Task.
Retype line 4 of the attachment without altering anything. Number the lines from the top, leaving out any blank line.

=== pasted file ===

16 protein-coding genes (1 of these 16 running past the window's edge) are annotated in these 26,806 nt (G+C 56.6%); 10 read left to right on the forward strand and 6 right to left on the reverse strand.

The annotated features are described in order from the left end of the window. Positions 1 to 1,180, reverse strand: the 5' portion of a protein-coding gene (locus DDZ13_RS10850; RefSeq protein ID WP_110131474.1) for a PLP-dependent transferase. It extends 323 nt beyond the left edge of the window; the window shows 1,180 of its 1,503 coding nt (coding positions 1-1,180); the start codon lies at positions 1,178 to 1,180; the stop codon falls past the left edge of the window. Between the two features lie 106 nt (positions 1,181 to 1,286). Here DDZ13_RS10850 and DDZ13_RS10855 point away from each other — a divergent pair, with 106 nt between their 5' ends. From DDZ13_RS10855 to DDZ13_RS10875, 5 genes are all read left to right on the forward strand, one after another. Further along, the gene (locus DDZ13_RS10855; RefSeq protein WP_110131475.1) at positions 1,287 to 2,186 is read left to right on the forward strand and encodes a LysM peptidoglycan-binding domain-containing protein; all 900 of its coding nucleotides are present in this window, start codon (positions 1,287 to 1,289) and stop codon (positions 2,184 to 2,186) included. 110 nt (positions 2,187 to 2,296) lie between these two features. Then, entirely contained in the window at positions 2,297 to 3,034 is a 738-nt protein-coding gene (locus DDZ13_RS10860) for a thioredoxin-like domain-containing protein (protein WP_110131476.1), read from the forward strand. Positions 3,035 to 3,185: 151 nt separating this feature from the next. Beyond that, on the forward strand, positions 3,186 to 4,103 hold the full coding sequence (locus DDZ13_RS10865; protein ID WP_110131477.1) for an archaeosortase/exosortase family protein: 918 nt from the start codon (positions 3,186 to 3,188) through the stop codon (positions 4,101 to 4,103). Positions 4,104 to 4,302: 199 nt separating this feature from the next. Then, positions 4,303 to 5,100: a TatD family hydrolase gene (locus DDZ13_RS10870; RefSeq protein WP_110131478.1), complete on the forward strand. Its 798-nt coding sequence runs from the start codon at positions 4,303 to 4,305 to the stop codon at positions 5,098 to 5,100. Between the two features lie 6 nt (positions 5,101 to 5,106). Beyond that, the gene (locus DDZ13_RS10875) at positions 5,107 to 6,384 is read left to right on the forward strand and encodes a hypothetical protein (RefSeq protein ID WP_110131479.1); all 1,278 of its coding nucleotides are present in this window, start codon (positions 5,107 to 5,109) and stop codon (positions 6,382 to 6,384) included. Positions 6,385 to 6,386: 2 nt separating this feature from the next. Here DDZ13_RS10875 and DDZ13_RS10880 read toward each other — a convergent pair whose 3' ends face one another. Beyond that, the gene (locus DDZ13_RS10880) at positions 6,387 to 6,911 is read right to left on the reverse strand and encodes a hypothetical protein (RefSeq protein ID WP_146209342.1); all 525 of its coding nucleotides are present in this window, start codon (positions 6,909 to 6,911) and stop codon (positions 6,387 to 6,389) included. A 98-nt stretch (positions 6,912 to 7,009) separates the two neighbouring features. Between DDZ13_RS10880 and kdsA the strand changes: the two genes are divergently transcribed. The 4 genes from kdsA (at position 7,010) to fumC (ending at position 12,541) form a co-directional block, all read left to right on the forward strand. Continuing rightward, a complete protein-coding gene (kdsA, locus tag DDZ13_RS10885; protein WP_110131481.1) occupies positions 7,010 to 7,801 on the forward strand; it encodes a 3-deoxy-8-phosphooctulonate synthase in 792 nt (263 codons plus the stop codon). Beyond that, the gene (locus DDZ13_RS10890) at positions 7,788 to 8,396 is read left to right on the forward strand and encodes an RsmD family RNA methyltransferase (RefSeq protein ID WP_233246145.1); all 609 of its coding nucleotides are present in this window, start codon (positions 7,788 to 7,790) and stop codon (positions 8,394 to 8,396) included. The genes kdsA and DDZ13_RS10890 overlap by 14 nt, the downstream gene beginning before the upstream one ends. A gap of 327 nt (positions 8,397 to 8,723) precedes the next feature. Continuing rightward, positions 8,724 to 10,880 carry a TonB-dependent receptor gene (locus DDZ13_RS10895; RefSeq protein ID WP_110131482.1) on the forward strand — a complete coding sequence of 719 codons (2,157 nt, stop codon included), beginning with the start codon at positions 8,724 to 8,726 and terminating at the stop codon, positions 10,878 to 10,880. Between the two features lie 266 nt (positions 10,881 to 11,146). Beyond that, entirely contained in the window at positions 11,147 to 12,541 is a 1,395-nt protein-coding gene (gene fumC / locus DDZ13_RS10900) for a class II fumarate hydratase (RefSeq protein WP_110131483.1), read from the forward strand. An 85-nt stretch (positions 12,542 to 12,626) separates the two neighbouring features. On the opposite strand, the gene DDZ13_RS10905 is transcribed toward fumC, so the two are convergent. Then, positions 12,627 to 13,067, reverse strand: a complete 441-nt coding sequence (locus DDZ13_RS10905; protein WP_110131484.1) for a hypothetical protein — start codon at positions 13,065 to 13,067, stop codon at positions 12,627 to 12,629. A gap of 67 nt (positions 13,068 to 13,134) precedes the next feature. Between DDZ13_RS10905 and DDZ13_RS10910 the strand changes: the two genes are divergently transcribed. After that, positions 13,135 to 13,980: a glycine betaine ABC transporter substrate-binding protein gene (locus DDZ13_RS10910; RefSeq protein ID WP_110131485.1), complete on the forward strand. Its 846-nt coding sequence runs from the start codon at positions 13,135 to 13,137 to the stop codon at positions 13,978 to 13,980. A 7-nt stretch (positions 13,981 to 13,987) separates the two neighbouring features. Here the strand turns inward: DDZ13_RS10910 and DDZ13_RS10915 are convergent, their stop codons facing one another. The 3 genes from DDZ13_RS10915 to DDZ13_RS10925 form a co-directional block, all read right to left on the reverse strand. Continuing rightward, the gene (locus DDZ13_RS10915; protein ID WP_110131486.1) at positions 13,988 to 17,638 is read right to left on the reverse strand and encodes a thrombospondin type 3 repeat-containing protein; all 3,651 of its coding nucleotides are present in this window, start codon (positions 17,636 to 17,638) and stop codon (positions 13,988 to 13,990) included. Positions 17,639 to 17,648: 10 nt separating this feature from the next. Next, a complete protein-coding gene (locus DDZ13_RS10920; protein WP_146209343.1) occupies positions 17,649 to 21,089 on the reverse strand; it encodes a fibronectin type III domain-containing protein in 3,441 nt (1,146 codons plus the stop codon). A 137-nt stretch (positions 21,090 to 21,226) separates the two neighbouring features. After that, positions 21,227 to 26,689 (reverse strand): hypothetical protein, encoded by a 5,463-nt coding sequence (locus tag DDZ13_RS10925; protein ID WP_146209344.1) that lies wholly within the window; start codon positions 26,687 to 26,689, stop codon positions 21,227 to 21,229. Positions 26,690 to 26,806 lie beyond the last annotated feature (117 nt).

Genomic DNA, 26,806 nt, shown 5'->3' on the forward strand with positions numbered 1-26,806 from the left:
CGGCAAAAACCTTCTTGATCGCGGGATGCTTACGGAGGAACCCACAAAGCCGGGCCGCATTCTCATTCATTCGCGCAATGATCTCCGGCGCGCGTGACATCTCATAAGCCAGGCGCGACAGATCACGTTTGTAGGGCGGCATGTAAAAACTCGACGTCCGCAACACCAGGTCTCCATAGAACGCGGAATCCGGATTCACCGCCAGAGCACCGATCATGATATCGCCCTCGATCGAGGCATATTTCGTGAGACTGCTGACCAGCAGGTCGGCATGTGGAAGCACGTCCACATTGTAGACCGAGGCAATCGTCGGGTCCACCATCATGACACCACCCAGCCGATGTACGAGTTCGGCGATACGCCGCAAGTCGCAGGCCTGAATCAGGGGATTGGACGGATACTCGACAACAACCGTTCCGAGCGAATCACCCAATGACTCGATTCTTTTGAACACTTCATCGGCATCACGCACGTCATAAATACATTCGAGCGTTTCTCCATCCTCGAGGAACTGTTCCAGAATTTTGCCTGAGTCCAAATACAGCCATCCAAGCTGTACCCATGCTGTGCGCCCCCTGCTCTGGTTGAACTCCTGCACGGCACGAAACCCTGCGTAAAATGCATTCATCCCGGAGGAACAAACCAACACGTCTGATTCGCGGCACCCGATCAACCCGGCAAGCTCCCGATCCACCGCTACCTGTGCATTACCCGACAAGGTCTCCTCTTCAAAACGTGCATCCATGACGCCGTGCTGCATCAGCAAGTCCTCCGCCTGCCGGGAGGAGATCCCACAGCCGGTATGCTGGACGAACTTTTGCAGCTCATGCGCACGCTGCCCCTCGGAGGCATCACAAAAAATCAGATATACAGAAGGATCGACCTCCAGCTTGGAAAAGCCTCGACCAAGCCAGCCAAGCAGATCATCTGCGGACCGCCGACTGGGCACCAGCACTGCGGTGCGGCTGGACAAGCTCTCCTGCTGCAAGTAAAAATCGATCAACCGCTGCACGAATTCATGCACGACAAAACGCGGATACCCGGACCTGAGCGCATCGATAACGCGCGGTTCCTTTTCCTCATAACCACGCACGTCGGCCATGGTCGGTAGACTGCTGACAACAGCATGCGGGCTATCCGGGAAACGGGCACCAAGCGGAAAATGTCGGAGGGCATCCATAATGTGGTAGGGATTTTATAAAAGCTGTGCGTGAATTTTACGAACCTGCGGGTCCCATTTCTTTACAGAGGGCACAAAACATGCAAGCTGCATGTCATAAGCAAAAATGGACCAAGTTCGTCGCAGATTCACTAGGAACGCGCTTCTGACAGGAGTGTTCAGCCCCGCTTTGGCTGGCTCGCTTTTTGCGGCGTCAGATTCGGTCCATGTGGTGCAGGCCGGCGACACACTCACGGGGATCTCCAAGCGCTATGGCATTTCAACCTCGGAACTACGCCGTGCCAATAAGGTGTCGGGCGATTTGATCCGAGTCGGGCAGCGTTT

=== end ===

CGGCAAAAACCTTCTTGATCGCGGGATGCTTACGGAGGAACCCACAAAGCCGGGCCGCATTCTCATTCATTCGCGCAATGATCTCCGGCGCGCGTGACATCTCATAAGCCAGGCGCGACAGATCACGTTTGTAGGGCGGCATGTAAAAACTCGACGTCCGCAACACCAGGTCTCCATAGAACGCGGAATCCGGATTCACCGCCAGAGCACCGATCATGATATCGCCCTCGATCGAGGCATATTTCGTGAGACTGCTGACCAGCAGGTCGGCATGTGGAAGCACGTCCACATTGTAGACCGAGGCAATCGTCGGGTCCACCATCATGACACCACCCAGCCGATGTACGAGTTCGGCGATACGCCGCAAGTCGCAGGCCTGAATCAGGGGATTGGACGGATACTCGACAACAACCGTTCCGAGCGAATCACCCAATGACTCGATTCTTTTGAACACTTCATCGGCATCACGCACGTCATAAATACATTCGAGCGTTTCTCCATCCTCGAGGAACTGTTCCAGAATTTTGCCTGAGTCCAAATACAGCCATCCAAGCTGTACCCATGCTGTGCGCCCCCTGCTCTGGTTGAACTCCTGCACGGCACGAAACCCTGCGTAAAATGCATTCATCCCGGAGGAACAAACCAACACGTCTGATTCGCGGCACCCGATCAACCCGGCAAGCTCCCGATCCACCGCTACCTGTGCATTACCCGACAAGGTCTCCTCTTCAAAACGTGCATCCATGACGCCGTGCTGCATCAGCAAGTCCTCCGCCTGCCGGGAGGAGATCCCACAGCCGGTATGCTGGACGAACTTTTGCAGCTCATGCGCACGCTGCCCCTCGGAGGCATCACAAAAAATCAGATATACAGAAGGATCGACCTCCAGCTTGGAAAAGCCTCGACCAAGCCAGCCAAGCAGATCATCTGCGGACCGCCGACTGGGCACCAGCACTGCGGTGCGGCTGGACAAGCTCTCCTGCTGCAAGTAAAAATCGATCAACCGCTGCACGAATTCATGCACGACAAAACGCGGATACCCGGACCTGAGCGCATCGATAACGCGCGGTTCCTTTTCCTCATAACCACGCACGTCGGCCATGGTCGGTAGACTGCTGACAACAGCATGCGGGCTATCCGGGAAACGGGCACCAAGCGGAAAATGTCGGAGGGCATCCATAATGTGGTAGGGATTTTATAAAAGCTGTGCGTGAATTTTACGAACCTGCGGGTCCCATTTCTTTACAGAGGGCACAAAACATGCAAGCTGCATGTCATAAGCAAAAATGGACCAAGTTCGTCGCAGATTCACTAGGAACGCGCTTCTGACAGGAGTGTTCAGCCCCGCTTTGGCTGGCTCGCTTTTTGCGGCGTCAGATTCGGTCCATGTGGTGCAGGCCGGCGACACACTCACGGGGATCTCCAAGCGCTATGGCATTTCAACCTCGGAACTACGCCGTGCCAATAAGGTGTCGGGCGATTTGATCCGAGTCGGGCAGCGTTT